Summerbook #17: Word From Wormingford
Ronald Blythe is the fellow who collected and edited Akenfield, in which villagers talked about how things were in the old days (yes, people were closer knit, but no, it wasn't better). I really enjoyed that book and when I saw this one described, I'm not sure what I thought it would be like, but I knew I wanted to read it. Whatever I expected, this wasn't it, but it was a nice surprise.
Ronald Blythe turns out to be a clergyman, working in three village parishes in Suffolk. The one he lived in is Wormingford, and the book collects selections of the weekly pieces he would write for the parish news -- these date from 1993 - 1996, so presumably he went through and picked his favorites, and I think there is more than one for every week. They are titled by the church calendar: Second Trinity, St Dunstan, and so on, but there are more than four in a month. The pieces are meditations on the season, on the people of the village, and on nature; just nice short essays describing life in a country parish.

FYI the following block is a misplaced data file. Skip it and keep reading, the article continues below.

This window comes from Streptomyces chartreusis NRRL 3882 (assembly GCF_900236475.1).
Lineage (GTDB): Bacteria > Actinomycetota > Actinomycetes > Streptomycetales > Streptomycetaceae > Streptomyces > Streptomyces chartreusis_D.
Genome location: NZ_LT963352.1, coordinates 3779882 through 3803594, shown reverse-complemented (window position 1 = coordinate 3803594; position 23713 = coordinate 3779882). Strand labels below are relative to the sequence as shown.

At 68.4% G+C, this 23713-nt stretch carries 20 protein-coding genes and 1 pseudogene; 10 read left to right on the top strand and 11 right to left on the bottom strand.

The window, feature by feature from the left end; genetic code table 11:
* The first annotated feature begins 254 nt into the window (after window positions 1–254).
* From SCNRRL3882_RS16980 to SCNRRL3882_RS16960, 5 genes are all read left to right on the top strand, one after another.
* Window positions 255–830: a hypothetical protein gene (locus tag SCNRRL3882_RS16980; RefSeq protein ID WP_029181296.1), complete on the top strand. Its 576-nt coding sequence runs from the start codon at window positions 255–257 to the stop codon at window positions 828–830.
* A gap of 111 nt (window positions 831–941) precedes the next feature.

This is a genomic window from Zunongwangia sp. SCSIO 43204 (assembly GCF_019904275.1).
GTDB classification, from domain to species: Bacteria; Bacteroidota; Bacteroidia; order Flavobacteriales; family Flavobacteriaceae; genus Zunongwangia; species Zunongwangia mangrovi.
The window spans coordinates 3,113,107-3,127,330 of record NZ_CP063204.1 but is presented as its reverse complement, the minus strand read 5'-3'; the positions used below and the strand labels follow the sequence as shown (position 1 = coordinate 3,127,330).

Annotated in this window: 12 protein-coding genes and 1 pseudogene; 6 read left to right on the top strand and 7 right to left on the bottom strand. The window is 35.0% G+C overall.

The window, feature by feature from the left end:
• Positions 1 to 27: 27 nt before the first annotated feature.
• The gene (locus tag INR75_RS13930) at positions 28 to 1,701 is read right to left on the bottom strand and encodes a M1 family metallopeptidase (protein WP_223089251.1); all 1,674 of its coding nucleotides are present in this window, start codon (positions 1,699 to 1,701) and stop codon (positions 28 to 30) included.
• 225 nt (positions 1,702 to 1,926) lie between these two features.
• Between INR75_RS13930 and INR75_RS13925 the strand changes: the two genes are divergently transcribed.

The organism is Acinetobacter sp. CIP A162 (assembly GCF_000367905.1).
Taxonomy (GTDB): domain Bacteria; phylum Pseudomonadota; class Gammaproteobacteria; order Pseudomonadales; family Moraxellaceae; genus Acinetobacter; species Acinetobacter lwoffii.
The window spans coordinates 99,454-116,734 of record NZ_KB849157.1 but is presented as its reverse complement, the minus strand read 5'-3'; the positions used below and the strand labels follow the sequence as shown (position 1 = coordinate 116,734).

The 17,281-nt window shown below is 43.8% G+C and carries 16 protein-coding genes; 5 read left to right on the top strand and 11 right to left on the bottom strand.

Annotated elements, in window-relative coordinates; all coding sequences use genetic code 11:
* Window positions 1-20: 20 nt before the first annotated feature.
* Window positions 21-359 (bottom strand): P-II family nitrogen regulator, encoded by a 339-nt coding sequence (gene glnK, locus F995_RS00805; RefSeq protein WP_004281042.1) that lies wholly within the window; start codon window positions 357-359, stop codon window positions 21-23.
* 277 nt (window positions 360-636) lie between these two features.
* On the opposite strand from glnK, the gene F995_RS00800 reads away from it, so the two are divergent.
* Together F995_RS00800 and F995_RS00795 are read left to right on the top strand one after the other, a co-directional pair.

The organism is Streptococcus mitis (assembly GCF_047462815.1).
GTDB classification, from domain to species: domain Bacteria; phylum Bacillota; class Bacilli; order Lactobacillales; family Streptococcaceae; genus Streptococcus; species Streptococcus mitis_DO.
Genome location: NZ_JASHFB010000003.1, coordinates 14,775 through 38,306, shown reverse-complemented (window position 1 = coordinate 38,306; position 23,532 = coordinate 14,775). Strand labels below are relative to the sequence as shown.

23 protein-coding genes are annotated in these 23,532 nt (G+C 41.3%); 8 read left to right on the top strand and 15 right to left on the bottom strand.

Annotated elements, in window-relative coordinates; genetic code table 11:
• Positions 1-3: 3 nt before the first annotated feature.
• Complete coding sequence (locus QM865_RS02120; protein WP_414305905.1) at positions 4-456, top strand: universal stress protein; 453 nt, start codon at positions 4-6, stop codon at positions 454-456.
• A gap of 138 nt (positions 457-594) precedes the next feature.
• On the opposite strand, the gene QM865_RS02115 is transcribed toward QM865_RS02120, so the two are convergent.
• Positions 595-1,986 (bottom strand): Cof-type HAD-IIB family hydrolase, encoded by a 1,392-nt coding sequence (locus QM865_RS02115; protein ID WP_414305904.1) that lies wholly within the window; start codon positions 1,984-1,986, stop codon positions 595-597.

It doesn't seem like a long book, but it is dense, and best read at a leisurely pace to suit the writing. It's no good trying to get through a whole month at once. So I started it in June, and am only finishing it now. Like the Penny mystery, it features a lot of winter, and begins and ends in a December. There was lots of summer, too, and he talks a lot about the barley and wheat ripening in the intense heat.
I enjoyed this collection, but it's certainly a niche book, mostly for people who like reading about the British countryside and old churches.